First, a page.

Cambodia, Cambodia Corruption, Cambodia farming, Cambodia human rights, Cambodia land grab

Weekly Photo Challenge: Street Life- Stolen Streets


‘Cambodia is in the grips of a prolonged land grabbing crisis, a slow-motion calamity that has seen over 2.1 million hectares of land – roughly the total area of Wales – transferred mostly from subsistence farmers into the hands of industrial agriculture firms.’

It’s not much of street and nobody wants to be here. And just a few months ago the inhabitants were in a far different place. A far better place. *

For they were farmers, farming fertile land. Not making a lot of money, but getting by. With dignity intact.

That was until the Cambodian Kleptocracy that masquerades as government granted a powerful company the right to farm the land that these folk had been on for years.

Land title is notoriously difficult to prove in Cambodia, particularly if you are poor. So, with a few bribes here and there and the promise, often not kept, of meagre compensation to the affected, the barbarians within the government turn a blind eye to any legal and ethical niceties.

And the already poor lose their land.

Sure they protest and complain.

But in time they go. Police and government soldiers hired by the powerful new ‘owners’ see to that. They intimidate by force and by beating. Or, they simply bulldoze or burn their houses to the ground.

And they end up here. In bamboo shacks.


Street life in rural Cambodia can look idyllic.

There is still life on the street, though, and kids always make the best of it don’t they? But it’s unlikely they will be schooled, here; the nearest school is some distance and their parents couldn’t afford books and uniforms and the transport, anyway.

What chance?

What chance? Almost none…

Some are lucky to find work. A cart laden with cut grass rumbles further down the road.

Some are lucky enough to find work.
A cart laden with cut grass rumbles further down the road.


The grass is not greener for those evicted.


“An estimated 400,000 people have been affected by land disputes since 2003, and government violence against land-grabbing victims is at an all-time high (the most shocking example coming when authorities shot dead a 14-year-old girl during an eviction). This large-scale transfer of land is facilitated by Cambodia’s land concession scheme, in which the government leases – private state land – to companies that agree to farm it. Occupants rarely receive proper compensation, and many receive no compensation at all.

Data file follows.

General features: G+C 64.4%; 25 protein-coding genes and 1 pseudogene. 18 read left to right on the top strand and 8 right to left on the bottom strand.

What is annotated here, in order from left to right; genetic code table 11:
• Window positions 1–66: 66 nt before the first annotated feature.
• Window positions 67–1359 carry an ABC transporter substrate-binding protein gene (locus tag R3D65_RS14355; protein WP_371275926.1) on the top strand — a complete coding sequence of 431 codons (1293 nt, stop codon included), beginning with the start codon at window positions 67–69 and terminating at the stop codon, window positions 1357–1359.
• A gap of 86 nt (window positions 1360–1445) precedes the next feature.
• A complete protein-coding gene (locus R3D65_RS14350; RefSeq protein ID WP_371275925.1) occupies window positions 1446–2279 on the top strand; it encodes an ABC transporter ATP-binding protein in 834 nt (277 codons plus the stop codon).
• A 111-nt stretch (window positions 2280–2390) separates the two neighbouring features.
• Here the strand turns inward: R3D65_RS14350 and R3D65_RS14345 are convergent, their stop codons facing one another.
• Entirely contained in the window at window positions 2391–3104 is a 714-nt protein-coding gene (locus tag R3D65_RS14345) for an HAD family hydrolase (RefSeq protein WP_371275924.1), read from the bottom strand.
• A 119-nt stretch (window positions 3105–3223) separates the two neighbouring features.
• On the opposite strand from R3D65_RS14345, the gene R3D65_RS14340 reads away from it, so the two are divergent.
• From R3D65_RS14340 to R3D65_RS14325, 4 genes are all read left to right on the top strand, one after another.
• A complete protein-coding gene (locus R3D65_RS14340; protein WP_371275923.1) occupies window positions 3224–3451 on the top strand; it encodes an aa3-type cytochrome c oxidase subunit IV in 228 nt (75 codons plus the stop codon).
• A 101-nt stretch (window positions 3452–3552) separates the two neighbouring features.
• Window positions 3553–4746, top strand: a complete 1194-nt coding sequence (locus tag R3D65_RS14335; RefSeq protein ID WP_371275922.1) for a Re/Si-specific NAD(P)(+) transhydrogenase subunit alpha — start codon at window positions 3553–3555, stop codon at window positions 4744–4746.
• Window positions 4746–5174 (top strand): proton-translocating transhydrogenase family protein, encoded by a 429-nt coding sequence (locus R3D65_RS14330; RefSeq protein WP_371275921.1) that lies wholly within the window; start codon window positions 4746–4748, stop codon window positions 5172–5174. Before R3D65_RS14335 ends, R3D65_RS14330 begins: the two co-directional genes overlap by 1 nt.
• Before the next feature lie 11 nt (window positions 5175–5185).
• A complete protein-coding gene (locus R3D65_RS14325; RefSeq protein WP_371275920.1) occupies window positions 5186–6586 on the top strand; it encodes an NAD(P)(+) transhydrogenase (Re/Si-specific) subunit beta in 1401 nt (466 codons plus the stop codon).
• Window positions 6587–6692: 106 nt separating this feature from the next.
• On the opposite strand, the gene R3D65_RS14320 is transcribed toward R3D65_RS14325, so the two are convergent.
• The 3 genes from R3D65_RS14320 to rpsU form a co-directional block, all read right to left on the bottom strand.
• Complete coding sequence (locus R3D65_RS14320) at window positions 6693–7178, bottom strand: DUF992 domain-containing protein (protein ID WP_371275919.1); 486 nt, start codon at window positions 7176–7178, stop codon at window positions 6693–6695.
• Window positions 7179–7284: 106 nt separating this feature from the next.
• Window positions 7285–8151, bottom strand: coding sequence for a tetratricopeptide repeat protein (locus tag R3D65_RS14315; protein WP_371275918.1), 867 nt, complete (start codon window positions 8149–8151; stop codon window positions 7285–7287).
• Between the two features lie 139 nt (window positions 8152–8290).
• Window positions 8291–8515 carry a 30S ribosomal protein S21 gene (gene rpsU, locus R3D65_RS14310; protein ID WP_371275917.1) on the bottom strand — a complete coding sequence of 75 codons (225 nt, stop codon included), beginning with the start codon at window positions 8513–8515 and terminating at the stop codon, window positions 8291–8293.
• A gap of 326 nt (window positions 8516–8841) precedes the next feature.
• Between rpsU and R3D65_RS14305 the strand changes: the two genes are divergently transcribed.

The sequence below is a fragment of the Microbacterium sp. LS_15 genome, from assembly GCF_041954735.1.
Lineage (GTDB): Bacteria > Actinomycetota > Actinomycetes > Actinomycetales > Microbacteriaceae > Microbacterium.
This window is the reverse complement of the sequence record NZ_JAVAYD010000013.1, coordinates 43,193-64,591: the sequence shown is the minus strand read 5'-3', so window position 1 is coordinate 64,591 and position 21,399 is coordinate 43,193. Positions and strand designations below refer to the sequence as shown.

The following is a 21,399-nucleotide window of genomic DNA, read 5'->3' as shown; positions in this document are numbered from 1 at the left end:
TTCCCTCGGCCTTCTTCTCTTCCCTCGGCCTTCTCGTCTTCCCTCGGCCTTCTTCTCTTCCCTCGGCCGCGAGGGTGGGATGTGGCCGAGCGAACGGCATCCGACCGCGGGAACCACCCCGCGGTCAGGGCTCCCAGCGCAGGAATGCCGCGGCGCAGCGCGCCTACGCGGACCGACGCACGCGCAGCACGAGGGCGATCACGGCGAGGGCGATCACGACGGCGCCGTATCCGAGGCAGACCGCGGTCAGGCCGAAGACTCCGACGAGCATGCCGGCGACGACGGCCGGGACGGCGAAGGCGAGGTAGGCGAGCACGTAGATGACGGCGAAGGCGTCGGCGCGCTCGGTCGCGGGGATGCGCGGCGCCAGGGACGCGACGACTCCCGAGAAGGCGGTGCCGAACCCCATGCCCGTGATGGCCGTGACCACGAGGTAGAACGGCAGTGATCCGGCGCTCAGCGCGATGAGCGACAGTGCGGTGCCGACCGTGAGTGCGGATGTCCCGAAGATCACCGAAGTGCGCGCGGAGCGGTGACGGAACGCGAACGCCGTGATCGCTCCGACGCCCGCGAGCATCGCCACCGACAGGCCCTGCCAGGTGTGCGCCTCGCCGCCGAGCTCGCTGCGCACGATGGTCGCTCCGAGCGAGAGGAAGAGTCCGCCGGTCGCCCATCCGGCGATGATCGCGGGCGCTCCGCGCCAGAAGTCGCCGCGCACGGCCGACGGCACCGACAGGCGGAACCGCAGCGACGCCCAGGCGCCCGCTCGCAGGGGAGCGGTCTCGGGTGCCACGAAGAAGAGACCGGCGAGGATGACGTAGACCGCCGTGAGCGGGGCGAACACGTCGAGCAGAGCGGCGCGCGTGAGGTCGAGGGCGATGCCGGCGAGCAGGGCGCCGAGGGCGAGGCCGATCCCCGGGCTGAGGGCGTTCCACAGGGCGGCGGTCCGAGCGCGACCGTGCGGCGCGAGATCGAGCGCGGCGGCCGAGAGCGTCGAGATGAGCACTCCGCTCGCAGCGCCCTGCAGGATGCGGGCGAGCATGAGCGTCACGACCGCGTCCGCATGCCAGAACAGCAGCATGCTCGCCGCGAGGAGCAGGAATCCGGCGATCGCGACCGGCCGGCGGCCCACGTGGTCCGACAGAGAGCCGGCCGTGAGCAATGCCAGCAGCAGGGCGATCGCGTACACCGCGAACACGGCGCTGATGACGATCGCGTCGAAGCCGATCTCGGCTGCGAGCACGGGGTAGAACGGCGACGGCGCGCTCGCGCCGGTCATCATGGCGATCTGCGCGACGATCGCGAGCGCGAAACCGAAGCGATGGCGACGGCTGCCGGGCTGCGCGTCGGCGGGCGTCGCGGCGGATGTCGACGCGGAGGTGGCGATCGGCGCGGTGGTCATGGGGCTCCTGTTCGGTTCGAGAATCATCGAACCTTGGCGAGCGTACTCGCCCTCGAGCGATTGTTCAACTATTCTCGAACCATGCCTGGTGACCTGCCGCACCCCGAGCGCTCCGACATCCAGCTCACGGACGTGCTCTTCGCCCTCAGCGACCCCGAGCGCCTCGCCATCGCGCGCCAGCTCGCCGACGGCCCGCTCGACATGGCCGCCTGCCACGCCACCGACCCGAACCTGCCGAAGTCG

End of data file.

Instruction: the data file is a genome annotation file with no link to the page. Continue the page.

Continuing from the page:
See for a timelapse map showing Cambodia’s great land grab.

* The people on this rural street in Cambodia’s Kein Svay district are evictees. And while I have no detailed knowledge of their individual case(s); the report is very typical of the situation of such people.

More Weekly Photo Challenges: Street life: here


31 thoughts on “Weekly Photo Challenge: Street Life- Stolen Streets

  1. The more I learn about Cambodia from your posts, the more disturbing it gets. And I think of all the people ranting on Facebook here in the States about “the government is out to get you!” and, really, we have no idea. And these children, what chance indeed?

    • Yes, there is much to be disturbed about. But there is much to like about this country, too.
      I only recently moved this blog from Blogger to WordPress and made a decision to try and make it a little less gloomy. Impossible to ignore some stuff, though.

      Thanks for the response again, Barbara.

      • Your portrait of Cambodia is not all gloom and doom. Facts, Philip, nothing but the facts. I think you give a very well-balanced picture of the country. My reactions to arsenic in the water and displaced farmers is one thing but I definitely see the beauty and charm all around you too!!

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  9. Olga Brajnović says:

    Powerful post. Compelling images. I found your post very informative. I had no idea of the situation you describe. Thank you for informing us.

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  12. pattisj says:

    What beautiful children. Yes, they are resilient. How sad for the people there to live under tyranny. I’m so glad you left a comment on my blog. I look forward to learning of your life in Cambodia.

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  14. The photos of the smiling children juxtaposed with those of the primitive living conditions and adults at work tell a poignant story even without your dialogue – the innocence of childhood versus the reality of these people’s lives. Superb photos; haunting and educational story.

  15. Thank you for sharing these poignant photographs. They are emotionally charged and get the viewer to visually and emotionally appreciate the plight of these people.

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